ULSD Fuel and BART Technology

  • New York State
    • New York State: Part 218, Emission Standards for Motor Vehicles and Motor Vehicle Engines; purpose of the amendment is to revise the existing low emission vehicle (LEV) program to incorporate modifications California has made to its vehicle emission control program to reduce greenhouse gas (GHG) emissions.
    • New Vehicle Technology – New York State’s new vehicle technology program is modeled after the California Low Emission Vehicle (CAL-LEV) program. New York State was the first state to adopt the CAL-LEV standards, which are more stringent than federal standards. The CAL-LEV program requires all new passenger cars and light duty trucks (6,000 pounds and under) sold in New York State to have been certified as meeting one of five certification levels. In addition, the program stipulates that manufacturer’s sales must meet an established fleet average.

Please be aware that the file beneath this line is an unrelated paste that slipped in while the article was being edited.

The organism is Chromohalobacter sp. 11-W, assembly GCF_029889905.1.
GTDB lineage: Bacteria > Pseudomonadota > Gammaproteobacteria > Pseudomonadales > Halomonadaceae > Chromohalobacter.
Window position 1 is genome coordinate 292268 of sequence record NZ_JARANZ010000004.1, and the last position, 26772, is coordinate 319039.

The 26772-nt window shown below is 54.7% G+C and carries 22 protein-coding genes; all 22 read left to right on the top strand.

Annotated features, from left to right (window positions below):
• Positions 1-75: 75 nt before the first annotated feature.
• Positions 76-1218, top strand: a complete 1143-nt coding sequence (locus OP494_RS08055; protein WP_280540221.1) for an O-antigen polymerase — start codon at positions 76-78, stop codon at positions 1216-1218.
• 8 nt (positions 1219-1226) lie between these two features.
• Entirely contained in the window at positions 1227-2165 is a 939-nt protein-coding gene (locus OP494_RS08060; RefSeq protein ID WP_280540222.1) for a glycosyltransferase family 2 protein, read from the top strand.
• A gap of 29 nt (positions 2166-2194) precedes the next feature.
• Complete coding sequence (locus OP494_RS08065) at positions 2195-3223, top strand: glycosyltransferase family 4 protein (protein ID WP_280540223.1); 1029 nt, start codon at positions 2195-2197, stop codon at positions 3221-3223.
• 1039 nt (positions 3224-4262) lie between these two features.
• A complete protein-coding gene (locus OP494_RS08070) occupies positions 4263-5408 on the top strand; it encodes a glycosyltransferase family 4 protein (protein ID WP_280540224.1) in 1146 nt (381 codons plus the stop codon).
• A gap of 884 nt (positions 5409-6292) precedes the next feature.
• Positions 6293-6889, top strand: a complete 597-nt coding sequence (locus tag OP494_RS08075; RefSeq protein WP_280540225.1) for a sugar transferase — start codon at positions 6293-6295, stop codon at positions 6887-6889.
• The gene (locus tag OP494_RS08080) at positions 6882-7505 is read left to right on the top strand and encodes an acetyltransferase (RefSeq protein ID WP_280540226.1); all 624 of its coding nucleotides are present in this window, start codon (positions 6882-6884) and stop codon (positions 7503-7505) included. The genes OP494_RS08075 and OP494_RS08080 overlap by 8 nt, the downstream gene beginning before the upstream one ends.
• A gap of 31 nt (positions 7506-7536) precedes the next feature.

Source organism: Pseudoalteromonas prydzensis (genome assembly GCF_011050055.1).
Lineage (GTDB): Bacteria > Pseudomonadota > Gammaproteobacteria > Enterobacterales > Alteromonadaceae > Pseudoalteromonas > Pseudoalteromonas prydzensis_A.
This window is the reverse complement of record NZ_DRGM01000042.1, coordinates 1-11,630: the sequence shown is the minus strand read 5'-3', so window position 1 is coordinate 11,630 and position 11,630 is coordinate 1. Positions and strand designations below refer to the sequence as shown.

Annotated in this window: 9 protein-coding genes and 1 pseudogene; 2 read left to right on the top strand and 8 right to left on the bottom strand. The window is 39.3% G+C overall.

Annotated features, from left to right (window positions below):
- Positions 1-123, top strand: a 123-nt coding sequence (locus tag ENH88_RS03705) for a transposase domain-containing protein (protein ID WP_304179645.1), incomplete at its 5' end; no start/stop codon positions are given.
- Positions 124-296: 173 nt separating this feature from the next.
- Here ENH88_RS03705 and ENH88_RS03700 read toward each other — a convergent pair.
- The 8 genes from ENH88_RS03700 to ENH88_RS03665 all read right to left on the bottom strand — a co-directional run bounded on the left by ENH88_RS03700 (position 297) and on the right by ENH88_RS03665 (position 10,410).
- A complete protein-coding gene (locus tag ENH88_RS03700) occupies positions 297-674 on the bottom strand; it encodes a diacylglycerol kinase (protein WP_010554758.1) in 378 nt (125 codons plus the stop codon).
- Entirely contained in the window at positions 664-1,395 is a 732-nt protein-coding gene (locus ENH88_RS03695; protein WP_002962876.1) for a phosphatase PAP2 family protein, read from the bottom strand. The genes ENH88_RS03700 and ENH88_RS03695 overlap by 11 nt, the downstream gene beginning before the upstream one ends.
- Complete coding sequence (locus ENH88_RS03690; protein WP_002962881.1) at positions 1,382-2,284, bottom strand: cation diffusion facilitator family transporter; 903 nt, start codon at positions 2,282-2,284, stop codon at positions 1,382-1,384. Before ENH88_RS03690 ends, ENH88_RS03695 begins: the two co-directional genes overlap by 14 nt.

• Diesel Emission Reduction Act (A.11340, Chapter 629 Laws of NYS 2006) sponsored by Assemblyman Grannis and Assemblyman DiNapoli – Requires ultra low sulfur diesel fuel and best available technology for on- and off-road “heavy duty vehicles” (GVW of 8,500 lb. or more) that are owned by, operated by or on “behalf of,” or leased by a state agency
  • New York City
    • Intro. 622-A – Decreasing the emissions that come from school buses; requires all diesel-powered school buses to be retrofitted to keep pollution out of bus cabins by 2011 and lowers the retirement age of buses to 16 years starting in 2010, allowing the Department of Education to take the oldest buses off our streets. These old buses make up just 11 percent of the fleet but are responsible for a disproportionate amount of pollution.